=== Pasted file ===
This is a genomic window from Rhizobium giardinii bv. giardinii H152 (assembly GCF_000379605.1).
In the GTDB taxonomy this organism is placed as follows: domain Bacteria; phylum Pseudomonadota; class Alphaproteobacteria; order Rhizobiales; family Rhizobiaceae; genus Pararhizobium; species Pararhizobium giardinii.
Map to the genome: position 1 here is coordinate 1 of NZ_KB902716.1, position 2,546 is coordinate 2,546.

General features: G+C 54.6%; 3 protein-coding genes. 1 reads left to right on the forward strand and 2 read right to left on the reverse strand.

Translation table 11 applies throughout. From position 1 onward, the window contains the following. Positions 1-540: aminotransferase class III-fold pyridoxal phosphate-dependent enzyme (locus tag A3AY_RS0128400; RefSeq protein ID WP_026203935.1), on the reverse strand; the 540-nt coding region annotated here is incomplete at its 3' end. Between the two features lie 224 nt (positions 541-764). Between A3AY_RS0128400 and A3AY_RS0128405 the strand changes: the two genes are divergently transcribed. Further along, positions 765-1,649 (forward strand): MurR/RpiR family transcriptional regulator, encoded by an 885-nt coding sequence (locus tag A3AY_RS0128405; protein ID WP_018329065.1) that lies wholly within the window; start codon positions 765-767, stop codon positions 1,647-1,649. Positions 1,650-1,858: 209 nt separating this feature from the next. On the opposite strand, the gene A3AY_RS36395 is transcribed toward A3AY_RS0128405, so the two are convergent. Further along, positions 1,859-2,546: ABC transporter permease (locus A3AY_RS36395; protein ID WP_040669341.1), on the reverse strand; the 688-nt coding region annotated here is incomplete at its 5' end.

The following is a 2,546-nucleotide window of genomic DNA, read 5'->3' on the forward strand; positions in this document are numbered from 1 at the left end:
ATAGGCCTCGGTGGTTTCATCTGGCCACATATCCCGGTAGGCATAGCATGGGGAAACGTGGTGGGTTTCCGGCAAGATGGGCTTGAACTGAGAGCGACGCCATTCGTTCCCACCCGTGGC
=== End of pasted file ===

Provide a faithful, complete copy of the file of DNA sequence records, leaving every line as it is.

This is a genomic window from Rhizobium giardinii bv. giardinii H152 (assembly GCF_000379605.1).
In the GTDB taxonomy this organism is placed as follows: domain Bacteria; phylum Pseudomonadota; class Alphaproteobacteria; order Rhizobiales; family Rhizobiaceae; genus Pararhizobium; species Pararhizobium giardinii.
Map to the genome: position 1 here is coordinate 1 of NZ_KB902716.1, position 2,546 is coordinate 2,546.

General features: G+C 54.6%; 3 protein-coding genes. 1 reads left to right on the forward strand and 2 read right to left on the reverse strand.

Translation table 11 applies throughout. From position 1 onward, the window contains the following. Positions 1-540: aminotransferase class III-fold pyridoxal phosphate-dependent enzyme (locus tag A3AY_RS0128400; RefSeq protein ID WP_026203935.1), on the reverse strand; the 540-nt coding region annotated here is incomplete at its 3' end. Between the two features lie 224 nt (positions 541-764). Between A3AY_RS0128400 and A3AY_RS0128405 the strand changes: the two genes are divergently transcribed. Further along, positions 765-1,649 (forward strand): MurR/RpiR family transcriptional regulator, encoded by an 885-nt coding sequence (locus tag A3AY_RS0128405; protein ID WP_018329065.1) that lies wholly within the window; start codon positions 765-767, stop codon positions 1,647-1,649. Positions 1,650-1,858: 209 nt separating this feature from the next. On the opposite strand, the gene A3AY_RS36395 is transcribed toward A3AY_RS0128405, so the two are convergent. Further along, positions 1,859-2,546: ABC transporter permease (locus A3AY_RS36395; protein ID WP_040669341.1), on the reverse strand; the 688-nt coding region annotated here is incomplete at its 5' end.

The following is a 2,546-nucleotide window of genomic DNA, read 5'->3' on the forward strand; positions in this document are numbered from 1 at the left end:
ATAGGCCTCGGTGGTTTCATCTGGCCACATATCCCGGTAGGCATAGCATGGGGAAACGTGGTGGGTTTCCGGCAAGATGGGCTTGAACTGAGAGCGACGCCATTCGTTCCCACCCGTGGC